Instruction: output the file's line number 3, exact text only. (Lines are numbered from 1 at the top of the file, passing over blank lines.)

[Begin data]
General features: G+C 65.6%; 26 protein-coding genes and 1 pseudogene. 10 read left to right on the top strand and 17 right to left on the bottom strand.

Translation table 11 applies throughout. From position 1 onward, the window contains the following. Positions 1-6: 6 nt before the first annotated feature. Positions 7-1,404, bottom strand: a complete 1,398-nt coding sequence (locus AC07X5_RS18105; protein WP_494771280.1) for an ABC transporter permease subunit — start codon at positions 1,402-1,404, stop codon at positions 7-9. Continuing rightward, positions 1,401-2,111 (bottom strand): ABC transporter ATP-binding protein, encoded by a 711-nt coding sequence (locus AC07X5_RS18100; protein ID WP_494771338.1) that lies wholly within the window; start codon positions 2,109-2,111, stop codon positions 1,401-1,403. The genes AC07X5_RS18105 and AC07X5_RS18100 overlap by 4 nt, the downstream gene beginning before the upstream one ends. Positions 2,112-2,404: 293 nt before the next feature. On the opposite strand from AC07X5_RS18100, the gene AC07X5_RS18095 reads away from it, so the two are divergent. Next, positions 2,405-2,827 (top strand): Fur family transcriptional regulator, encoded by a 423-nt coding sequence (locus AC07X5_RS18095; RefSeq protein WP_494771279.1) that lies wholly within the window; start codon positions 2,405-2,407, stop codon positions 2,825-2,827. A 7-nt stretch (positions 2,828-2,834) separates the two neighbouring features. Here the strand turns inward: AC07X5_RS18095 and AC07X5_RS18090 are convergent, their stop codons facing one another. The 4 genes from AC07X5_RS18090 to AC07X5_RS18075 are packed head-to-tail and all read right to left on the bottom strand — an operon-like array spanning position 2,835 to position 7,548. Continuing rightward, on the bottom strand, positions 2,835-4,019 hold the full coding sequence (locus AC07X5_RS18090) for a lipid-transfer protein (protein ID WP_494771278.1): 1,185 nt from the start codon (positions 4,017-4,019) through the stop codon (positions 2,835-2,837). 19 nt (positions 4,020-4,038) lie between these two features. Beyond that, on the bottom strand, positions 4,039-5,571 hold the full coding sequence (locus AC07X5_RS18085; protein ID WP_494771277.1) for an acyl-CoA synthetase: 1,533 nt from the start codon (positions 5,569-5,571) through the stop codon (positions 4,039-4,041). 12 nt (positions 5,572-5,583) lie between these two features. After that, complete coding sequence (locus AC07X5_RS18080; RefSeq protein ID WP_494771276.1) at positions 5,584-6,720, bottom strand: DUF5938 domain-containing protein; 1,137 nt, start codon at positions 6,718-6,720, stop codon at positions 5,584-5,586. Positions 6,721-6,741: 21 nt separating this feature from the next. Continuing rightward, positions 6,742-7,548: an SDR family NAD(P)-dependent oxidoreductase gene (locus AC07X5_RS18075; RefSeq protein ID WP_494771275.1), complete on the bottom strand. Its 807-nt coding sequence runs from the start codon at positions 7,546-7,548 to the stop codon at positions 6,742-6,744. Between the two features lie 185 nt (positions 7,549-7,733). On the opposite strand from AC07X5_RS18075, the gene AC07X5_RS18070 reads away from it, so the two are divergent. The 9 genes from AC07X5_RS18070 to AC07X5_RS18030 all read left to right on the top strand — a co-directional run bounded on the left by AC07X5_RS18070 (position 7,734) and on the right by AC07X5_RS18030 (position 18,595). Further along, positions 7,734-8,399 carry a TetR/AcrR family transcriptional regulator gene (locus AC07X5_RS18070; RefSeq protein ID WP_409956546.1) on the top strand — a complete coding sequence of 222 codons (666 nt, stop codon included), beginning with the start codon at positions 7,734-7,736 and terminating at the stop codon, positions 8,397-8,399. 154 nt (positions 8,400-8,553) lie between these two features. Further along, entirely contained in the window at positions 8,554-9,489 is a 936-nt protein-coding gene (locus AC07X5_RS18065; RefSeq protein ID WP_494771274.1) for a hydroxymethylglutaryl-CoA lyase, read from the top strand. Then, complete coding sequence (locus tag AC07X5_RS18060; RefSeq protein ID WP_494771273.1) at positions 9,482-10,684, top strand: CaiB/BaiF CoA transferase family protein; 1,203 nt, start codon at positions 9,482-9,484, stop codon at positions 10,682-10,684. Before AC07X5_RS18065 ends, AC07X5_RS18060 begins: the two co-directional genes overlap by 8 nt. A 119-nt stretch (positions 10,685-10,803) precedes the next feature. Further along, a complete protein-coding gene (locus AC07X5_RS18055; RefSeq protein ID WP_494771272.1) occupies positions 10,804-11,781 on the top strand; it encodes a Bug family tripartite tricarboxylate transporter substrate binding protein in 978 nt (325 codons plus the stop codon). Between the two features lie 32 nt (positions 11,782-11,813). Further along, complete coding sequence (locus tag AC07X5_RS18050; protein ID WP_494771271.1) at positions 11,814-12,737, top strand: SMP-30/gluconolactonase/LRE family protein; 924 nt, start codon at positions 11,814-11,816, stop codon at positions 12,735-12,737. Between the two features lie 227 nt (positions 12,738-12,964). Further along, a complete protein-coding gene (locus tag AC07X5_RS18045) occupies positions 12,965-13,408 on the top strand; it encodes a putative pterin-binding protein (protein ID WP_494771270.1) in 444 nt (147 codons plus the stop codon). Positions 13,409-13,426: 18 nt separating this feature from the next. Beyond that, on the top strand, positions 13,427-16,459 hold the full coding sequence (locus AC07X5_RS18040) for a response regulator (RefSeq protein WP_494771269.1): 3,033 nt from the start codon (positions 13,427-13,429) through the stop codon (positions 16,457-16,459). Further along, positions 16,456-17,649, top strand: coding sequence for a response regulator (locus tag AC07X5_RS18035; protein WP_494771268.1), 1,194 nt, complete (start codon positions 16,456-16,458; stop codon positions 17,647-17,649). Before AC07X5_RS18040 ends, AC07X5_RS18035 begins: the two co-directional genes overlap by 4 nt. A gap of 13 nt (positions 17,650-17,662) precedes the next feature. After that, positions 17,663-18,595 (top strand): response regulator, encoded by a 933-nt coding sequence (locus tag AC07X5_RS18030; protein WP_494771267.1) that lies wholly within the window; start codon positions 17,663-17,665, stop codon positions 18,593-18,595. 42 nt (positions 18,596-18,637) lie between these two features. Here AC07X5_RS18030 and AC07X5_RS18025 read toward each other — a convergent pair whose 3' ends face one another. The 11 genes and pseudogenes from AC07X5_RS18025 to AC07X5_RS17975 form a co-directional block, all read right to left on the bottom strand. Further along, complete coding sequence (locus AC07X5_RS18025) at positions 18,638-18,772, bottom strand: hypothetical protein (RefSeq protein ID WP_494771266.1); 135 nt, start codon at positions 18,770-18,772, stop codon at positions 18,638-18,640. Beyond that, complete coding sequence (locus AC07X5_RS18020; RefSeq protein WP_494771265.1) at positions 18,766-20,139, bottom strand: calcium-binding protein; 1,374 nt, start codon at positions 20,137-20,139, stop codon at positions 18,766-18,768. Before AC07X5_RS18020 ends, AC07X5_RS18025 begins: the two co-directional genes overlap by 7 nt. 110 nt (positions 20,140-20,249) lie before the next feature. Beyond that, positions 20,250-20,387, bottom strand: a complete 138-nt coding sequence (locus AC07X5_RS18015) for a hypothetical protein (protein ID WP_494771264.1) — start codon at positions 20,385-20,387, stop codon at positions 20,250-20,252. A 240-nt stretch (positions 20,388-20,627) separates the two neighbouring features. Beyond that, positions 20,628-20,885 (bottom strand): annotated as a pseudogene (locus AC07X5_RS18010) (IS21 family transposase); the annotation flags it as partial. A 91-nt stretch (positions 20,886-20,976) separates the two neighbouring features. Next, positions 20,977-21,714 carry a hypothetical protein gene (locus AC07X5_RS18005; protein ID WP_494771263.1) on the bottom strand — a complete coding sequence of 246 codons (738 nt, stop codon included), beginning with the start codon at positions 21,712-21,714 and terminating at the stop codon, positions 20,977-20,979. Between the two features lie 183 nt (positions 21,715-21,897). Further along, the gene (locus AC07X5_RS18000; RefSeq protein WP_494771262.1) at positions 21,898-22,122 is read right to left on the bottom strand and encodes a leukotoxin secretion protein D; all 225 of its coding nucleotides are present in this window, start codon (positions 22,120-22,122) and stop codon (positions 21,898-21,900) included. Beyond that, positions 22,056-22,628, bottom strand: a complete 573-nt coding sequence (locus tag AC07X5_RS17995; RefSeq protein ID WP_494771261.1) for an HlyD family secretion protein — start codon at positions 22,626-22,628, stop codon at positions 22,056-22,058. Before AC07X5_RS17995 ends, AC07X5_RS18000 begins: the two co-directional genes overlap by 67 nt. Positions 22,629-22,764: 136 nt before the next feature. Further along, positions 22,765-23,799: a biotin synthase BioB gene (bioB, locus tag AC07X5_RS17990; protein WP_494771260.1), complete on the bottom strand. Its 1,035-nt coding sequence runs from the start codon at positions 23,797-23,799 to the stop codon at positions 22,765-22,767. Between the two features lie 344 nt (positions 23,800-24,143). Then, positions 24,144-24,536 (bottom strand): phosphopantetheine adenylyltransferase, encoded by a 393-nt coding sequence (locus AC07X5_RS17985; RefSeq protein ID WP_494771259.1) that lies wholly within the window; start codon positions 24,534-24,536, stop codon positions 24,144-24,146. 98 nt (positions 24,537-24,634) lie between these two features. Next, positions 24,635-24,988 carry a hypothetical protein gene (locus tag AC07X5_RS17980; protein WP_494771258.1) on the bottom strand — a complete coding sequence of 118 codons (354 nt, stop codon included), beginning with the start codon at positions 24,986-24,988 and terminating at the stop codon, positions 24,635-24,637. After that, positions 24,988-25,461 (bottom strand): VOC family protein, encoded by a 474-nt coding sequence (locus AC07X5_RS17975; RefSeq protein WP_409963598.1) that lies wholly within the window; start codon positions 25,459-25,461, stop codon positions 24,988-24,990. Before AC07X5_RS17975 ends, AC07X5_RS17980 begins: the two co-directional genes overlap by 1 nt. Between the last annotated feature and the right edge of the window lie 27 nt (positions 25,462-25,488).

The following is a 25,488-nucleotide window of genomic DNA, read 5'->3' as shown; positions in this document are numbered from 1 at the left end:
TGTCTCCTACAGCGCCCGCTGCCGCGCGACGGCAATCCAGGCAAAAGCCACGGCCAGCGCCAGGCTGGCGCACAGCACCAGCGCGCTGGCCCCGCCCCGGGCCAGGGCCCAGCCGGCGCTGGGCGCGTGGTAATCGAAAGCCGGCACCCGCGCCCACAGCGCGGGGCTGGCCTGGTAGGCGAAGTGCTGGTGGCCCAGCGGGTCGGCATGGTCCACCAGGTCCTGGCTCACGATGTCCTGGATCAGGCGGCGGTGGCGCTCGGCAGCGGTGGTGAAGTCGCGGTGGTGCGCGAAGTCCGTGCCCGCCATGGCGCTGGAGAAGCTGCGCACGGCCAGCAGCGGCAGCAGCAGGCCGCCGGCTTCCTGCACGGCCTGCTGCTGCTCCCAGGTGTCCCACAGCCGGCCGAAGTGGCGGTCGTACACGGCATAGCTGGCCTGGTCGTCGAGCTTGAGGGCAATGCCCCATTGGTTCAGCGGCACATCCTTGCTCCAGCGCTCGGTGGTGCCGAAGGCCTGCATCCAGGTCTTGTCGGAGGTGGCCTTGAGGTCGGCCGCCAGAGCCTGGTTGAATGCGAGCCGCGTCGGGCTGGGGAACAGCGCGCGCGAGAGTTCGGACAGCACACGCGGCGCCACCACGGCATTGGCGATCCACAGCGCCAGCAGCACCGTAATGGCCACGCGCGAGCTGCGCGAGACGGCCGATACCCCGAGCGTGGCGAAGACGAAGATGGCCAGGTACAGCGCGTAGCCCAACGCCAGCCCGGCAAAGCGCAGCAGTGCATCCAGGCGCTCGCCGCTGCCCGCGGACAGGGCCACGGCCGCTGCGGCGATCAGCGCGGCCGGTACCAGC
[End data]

The following is a 25,488-nucleotide window of genomic DNA, read 5'->3' as shown; positions in this document are numbered from 1 at the left end: